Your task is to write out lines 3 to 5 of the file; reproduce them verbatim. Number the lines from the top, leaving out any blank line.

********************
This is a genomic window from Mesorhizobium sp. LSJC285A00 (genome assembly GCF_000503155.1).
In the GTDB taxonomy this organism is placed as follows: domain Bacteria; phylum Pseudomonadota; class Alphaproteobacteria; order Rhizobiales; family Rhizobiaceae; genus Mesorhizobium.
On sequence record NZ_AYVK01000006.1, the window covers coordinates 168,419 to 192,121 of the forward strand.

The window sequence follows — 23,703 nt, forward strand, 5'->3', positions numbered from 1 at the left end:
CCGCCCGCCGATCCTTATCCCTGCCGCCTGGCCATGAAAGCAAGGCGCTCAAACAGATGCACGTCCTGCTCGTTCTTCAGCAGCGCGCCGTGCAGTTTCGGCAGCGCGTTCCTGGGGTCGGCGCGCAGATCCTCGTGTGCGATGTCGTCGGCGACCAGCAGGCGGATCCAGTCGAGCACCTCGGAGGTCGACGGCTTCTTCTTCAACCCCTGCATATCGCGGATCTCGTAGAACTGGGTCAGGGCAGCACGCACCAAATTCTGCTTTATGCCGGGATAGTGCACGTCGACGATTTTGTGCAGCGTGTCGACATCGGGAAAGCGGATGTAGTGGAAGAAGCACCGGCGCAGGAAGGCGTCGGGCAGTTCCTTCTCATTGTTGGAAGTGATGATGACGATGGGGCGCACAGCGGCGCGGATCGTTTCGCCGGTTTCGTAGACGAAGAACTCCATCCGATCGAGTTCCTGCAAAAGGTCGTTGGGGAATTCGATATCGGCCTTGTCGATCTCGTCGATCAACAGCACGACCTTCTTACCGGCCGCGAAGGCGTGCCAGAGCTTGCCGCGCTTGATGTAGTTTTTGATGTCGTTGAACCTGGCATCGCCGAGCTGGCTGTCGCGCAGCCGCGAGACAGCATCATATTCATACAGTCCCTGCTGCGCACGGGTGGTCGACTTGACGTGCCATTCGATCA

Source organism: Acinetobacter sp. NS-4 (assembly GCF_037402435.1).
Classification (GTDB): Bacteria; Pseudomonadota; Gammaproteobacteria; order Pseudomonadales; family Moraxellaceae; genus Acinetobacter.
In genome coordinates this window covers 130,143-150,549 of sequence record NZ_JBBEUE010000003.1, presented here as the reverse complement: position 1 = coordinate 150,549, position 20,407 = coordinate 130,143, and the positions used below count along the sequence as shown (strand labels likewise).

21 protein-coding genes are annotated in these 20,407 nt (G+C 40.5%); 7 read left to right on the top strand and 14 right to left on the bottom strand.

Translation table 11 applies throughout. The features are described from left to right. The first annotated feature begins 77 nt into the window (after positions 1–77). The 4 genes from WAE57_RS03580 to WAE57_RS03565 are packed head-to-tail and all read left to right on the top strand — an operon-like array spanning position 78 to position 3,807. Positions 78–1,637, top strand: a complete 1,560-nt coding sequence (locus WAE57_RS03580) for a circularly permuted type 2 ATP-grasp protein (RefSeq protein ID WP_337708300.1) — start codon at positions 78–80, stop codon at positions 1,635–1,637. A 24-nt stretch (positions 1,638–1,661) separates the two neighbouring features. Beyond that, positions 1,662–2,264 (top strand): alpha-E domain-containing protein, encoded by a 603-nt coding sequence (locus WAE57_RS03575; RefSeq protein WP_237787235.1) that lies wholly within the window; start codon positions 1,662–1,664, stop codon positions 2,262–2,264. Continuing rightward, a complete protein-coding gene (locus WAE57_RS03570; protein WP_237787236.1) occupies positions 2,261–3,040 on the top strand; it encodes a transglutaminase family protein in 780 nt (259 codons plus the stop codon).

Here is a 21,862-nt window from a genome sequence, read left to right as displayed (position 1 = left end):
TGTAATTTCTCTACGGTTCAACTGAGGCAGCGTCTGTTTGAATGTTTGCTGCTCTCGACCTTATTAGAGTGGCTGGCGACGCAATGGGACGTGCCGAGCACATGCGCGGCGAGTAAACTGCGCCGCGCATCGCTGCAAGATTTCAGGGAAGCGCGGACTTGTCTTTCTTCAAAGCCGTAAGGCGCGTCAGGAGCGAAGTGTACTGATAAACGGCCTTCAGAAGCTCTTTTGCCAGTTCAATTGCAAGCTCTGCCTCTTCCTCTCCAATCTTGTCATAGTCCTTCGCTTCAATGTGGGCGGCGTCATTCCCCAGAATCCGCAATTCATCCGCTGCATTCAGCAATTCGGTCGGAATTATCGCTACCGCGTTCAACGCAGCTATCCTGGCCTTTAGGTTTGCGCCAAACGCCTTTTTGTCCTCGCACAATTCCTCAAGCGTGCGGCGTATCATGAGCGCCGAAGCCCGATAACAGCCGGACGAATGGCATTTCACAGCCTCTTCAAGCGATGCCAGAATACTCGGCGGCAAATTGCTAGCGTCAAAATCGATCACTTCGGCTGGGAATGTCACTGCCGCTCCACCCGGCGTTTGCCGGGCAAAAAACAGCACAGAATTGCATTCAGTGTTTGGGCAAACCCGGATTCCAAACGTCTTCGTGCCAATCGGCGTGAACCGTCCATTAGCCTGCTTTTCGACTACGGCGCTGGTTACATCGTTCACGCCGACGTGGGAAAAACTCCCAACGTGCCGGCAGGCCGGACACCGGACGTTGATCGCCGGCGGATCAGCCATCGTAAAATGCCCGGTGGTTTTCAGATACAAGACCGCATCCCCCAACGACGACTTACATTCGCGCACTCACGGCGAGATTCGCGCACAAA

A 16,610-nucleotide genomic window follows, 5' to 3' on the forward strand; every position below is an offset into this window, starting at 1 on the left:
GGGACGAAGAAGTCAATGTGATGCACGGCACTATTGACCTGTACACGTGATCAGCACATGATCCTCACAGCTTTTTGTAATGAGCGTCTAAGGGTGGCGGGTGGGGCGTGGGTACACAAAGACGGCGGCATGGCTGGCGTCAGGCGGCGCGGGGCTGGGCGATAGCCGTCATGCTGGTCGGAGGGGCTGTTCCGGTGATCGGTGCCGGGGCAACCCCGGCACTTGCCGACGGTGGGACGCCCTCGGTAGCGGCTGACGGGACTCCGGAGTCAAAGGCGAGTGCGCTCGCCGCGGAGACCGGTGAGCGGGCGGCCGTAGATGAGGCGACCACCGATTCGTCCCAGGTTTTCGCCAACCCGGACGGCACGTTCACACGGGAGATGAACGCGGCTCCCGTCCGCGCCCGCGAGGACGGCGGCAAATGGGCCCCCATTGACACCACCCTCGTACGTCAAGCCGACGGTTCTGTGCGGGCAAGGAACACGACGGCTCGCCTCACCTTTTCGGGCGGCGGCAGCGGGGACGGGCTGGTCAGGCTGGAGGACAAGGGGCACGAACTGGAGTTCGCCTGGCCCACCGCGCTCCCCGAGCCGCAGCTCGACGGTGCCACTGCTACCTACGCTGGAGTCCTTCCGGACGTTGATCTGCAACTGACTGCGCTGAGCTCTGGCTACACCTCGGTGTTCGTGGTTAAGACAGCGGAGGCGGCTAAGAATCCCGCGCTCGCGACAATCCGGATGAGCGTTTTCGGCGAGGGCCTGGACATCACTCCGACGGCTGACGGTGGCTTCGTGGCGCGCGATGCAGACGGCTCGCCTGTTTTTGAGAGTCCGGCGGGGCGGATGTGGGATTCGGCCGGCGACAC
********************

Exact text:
On sequence record NZ_AYVK01000006.1, the window covers coordinates 168,419 to 192,121 of the forward strand.

The window sequence follows — 23,703 nt, forward strand, 5'->3', positions numbered from 1 at the left end:
CCGCCCGCCGATCCTTATCCCTGCCGCCTGGCCATGAAAGCAAGGCGCTCAAACAGATGCACGTCCTGCTCGTTCTTCAGCAGCGCGCCGTGCAGTTTCGGCAGCGCGTTCCTGGGGTCGGCGCGCAGATCCTCGTGTGCGATGTCGTCGGCGACCAGCAGGCGGATCCAGTCGAGCACCTCGGAGGTCGACGGCTTCTTCTTCAACCCCTGCATATCGCGGATCTCGTAGAACTGGGTCAGGGCAGCACGCACCAAATTCTGCTTTATGCCGGGATAGTGCACGTCGACGATTTTGTGCAGCGTGTCGACATCGGGAAAGCGGATGTAGTGGAAGAAGCACCGGCGCAGGAAGGCGTCGGGCAGTTCCTTCTCATTGTTGGAAGTGATGATGACGATGGGGCGCACAGCGGCGCGGATCGTTTCGCCGGTTTCGTAGACGAAGAACTCCATCCGATCGAGTTCCTGCAAAAGGTCGTTGGGGAATTCGATATCGGCCTTGTCGATCTCGTCGATCAACAGCACGACCTTCTTACCGGCCGCGAAGGCGTGCCAGAGCTTGCCGCGCTTGATGTAGTTTTTGATGTCGTTGAACCTGGCATCGCCGAGCTGGCTGTCGCGCAGCCGCGAGACAGCATCATATTCATACAGTCCCTGCTGCGCACGGGTGGTCGACTTGACGTGCCATTCGATCA